The following things happened about sixty years ago. In those times people used to go nine and ten miles to Mass, especially of a Christmas Day. Four men in the parish of Urummond went to Cahirdonnell to Mass on Christmas and didn't start for home till after nightfall. The four were a young master with his servant-boy, and two married men, small farmers. When they came to a certain side path the young master with his servant-boy turned in there to go home, and the two others followed the main road. The men on the road were not far away when they heard a wild screech in the field.
"What can that be?" asked one. "Something must be happening; the night is dark."
They heard a second screech, but went on without stopping.
Next morning a messenger came to inquire where did they leave the young master and the servant-boy, and the men said, "We left them when they turned from the main road to go home through the field."
"They didn't come," said the messenger, "and I'm in dread they are killed."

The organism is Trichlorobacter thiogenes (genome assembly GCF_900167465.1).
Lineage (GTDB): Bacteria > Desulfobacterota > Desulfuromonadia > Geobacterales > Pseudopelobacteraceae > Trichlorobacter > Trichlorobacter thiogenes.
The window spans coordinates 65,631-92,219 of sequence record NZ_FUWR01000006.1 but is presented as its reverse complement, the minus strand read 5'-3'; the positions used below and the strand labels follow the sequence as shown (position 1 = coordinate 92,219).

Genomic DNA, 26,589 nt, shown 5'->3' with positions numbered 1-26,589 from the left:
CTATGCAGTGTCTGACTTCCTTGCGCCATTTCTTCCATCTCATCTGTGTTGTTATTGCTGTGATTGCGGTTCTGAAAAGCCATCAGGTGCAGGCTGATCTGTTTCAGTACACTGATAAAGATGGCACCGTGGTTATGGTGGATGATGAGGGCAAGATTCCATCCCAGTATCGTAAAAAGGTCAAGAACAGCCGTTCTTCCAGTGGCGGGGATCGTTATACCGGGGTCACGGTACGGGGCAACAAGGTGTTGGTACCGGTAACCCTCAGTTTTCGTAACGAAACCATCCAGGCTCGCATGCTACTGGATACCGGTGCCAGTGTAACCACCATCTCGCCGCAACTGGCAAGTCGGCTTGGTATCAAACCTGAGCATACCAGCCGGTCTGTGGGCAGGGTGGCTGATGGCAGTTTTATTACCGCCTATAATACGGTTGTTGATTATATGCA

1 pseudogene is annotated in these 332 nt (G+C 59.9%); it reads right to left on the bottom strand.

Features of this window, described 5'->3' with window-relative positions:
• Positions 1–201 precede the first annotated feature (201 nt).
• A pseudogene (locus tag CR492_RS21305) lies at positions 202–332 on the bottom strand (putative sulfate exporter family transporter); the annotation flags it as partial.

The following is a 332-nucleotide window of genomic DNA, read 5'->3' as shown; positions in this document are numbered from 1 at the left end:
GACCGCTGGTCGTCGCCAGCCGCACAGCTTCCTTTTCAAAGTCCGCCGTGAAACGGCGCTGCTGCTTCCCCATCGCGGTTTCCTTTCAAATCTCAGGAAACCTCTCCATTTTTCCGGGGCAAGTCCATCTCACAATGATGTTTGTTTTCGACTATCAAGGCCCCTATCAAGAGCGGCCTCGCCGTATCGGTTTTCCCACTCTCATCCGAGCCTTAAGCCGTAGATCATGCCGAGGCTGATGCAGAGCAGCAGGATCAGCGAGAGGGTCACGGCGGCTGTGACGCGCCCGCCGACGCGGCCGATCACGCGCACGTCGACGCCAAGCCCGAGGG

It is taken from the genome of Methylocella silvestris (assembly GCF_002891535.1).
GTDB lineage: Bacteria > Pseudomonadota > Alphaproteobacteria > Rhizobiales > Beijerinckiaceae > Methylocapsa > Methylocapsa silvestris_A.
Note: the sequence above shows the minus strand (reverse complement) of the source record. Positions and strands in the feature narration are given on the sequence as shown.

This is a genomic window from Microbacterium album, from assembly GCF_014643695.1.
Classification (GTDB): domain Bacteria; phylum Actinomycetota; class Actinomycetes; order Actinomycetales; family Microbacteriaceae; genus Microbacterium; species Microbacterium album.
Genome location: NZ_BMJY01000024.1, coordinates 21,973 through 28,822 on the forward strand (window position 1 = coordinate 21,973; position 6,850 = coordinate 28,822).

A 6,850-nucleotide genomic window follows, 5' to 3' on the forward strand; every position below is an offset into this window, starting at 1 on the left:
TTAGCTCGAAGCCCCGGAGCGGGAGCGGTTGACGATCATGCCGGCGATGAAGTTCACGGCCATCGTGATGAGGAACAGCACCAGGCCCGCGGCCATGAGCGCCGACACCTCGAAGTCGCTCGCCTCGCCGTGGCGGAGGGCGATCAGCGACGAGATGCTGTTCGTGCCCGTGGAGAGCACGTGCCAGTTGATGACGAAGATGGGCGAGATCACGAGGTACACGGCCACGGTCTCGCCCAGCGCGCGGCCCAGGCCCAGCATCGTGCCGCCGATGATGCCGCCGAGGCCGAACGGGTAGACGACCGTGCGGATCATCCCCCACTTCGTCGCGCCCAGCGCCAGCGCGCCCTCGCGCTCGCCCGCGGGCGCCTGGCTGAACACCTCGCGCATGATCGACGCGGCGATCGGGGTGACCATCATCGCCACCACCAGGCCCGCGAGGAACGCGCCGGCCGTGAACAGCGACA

All the neighbours went to search for the two, and found the young man dead, a long distance out from the path, and he black and blue, as people are always when killed by ghosts or fairies. They couldn't find the servant boy high or low.
The father of the young man sat up waiting all the night before for his son. About midnight he heard a terrible wind blowing around the house outside. He rose, bolted the door, and sat down by the fire again. A few minutes later there was a great struggle in front of the house and a noise as of some one making a kick at the door to open it. This was the servant boy who came to the house before the ghost and tried to break in. When he couldn't move the door he ran to the haggart, where there were two stacks of hay. He sprang to one of the stacks to climb up and defend himself from the top of the stack. The ghost pulled him down, but he brought his two fists full of dry hay with him. The ghost drove him out of the haggart and hunted him through seven fields to a river. Next day he was found on the bank dead, and he all black and blue. His suspenders broke, and he would never have been killed but that they broke: the cross on his back made by the suspenders would have saved him. His two fists were still grasping the hay.